The US government wants to slash its most prestigious global exchange - the Fulbright Program. While the planned cuts would affect traditional partners in Western Europe, new programs are slated for other world regions.
If the Obama administration's proposed education and cultural exchange budget for next year passes Congress unchanged, fewer students and scholars could study abroad via the venerable Fulbright Program due to an unprecedented $30 million, or 13 percent, cut to the program.
"I think the Fulbright Program is very successful and it's not a wise decision to cut something which for decades has been successful and has really helped strengthen the ties between America and Germany," Erwin Neher, a German 1991 Nobel laureate in Physiology and Medicine and a US Fulbright student in 1966, told DW.
Neher is one of 53 Nobel Prize winners among the 355,000 alumni strong global Fulbright community which also includes 29 heads of states or government, 80 Pulitzer Prize winners, numerous top academics and business leaders and spans across more than 150 countries.
"Flagship" under pressure
So why slash what the State Department's Bureau of Educational and Cultural Affairs (ECA) itself calls its "flagship international academic exchange program" while the overall budget for educational and cultural exchange goes up by 1.6 percent?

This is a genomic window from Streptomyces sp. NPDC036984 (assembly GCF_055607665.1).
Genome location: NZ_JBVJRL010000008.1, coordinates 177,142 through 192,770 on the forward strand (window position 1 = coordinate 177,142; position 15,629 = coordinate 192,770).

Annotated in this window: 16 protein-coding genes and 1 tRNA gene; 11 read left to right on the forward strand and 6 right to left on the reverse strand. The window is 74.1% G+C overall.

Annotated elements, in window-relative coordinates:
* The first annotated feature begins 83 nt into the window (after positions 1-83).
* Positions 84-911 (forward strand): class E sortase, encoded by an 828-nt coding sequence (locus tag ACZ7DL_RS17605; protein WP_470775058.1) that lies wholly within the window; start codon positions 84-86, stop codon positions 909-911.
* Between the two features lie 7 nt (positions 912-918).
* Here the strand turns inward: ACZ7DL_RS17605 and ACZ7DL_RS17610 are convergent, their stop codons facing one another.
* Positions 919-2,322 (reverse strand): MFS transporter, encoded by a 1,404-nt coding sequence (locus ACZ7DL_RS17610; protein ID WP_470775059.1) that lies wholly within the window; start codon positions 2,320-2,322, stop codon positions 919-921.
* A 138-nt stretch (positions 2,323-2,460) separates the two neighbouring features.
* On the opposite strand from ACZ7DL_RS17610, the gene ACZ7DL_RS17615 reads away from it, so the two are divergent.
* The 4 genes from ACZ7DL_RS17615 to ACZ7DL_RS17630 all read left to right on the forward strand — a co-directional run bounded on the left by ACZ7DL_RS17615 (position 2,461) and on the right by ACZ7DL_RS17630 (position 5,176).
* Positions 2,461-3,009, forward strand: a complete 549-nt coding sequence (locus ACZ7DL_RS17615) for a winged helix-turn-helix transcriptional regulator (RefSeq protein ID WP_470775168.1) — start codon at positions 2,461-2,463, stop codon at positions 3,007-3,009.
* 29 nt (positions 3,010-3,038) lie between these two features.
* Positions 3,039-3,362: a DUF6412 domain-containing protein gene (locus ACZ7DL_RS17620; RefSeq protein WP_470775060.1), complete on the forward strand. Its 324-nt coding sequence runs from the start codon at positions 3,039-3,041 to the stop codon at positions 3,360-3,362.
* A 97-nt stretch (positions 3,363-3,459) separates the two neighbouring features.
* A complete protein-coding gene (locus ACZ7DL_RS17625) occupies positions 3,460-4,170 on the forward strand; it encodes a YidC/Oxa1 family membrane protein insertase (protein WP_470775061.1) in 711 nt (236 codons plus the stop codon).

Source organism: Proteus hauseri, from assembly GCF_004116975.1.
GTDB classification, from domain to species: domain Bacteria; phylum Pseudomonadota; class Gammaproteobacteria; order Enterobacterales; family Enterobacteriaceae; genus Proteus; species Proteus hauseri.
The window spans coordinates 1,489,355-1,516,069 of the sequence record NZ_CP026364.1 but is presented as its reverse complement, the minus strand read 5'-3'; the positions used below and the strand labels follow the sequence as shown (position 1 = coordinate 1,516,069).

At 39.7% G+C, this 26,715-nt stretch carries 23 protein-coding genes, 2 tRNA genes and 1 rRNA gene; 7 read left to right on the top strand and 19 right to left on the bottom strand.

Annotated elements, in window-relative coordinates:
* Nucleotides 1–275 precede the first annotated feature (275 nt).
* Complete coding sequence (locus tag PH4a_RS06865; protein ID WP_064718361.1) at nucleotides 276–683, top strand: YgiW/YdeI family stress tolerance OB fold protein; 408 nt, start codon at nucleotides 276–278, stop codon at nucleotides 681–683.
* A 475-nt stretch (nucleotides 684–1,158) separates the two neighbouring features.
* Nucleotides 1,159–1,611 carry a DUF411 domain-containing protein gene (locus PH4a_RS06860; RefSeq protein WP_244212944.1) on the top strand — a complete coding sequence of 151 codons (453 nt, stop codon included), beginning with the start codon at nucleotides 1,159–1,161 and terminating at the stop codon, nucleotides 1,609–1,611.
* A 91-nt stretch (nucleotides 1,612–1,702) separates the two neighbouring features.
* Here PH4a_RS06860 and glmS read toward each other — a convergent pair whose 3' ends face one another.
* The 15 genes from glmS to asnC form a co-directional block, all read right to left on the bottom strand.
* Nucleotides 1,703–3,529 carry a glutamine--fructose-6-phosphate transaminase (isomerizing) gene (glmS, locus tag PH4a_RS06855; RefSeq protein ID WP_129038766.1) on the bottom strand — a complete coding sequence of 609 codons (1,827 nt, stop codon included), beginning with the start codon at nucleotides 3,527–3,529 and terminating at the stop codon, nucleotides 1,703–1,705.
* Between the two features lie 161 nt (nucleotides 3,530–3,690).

A State Department official told DW: "The Fulbright program stands as one of the most respected programs of the U.S. government and is still the most highly-funded program in ECA’s proposed budget. Fulbright remains ECA’s largest educational exchange program, playing an important role in building relationships and helping to develop the leaders of tomorrow. ECA’s budget will increase the overall number of exchanges by doing more short-term programming, thereby maximizing the number of participants."
The State Department did not address DW's specific questions about the cuts to the Fulbright Program. But a closer look at the budget helps answer that question.
It reveals a regional shift away from Europe in favor of Asia and Africa.
That's because at the same time the Fulbright Program is earmarked for a hefty cut, two new programs focusing on Africa and Asia, the Young African Leaders Initiative (YALI) and the Young South-East Asian Leaders Initiative (YSEALI) are scheduled for launch. Their proposed budget matches almost dollar for dollar the $30 million slashed from Fulbright. In addition, a new Fulbright University Vietnam is slated to support "academic freedom and autonomy in developing new curricula".
That's not a new trend: "There has been a big shift away from our Western European programs," says Stephen Reilly, executive director of the US Fulbright Association, the largest of Fulbright's national alumni organizations, which has not been consulted on the plans. He notes that originally Fulbright funding was generally split with the US government paying 2/3 and foreign governments 1/3.